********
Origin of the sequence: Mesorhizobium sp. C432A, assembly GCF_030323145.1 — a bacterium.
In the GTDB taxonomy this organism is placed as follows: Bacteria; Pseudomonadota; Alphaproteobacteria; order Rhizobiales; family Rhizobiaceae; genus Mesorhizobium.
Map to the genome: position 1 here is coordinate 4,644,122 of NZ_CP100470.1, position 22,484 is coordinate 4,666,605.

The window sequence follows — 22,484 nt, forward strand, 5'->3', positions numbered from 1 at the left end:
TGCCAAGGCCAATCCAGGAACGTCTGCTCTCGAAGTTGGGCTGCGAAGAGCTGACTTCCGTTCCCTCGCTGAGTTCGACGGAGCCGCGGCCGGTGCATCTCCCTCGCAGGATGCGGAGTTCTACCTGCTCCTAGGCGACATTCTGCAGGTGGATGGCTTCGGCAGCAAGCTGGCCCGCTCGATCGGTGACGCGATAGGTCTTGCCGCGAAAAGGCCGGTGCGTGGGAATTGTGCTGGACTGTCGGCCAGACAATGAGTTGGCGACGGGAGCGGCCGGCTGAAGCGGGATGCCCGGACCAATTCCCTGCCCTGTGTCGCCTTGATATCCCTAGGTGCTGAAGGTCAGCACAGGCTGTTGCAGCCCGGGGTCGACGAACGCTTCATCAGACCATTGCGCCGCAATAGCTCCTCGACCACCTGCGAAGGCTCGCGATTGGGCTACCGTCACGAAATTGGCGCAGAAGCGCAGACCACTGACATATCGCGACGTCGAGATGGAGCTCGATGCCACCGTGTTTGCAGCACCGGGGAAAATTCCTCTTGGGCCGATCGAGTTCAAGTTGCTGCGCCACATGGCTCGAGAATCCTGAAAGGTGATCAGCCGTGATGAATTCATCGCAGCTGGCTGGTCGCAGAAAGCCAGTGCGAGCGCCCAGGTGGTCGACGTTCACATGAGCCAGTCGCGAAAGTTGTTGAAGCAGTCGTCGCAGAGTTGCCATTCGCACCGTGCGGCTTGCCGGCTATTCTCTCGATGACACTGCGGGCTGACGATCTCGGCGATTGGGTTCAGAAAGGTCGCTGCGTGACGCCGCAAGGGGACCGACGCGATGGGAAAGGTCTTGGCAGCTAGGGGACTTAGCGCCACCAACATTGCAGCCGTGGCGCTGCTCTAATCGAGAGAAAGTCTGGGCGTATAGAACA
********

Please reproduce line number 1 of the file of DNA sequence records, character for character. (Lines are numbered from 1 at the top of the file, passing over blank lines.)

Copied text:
Origin of the sequence: Mesorhizobium sp. C432A, assembly GCF_030323145.1 — a bacterium.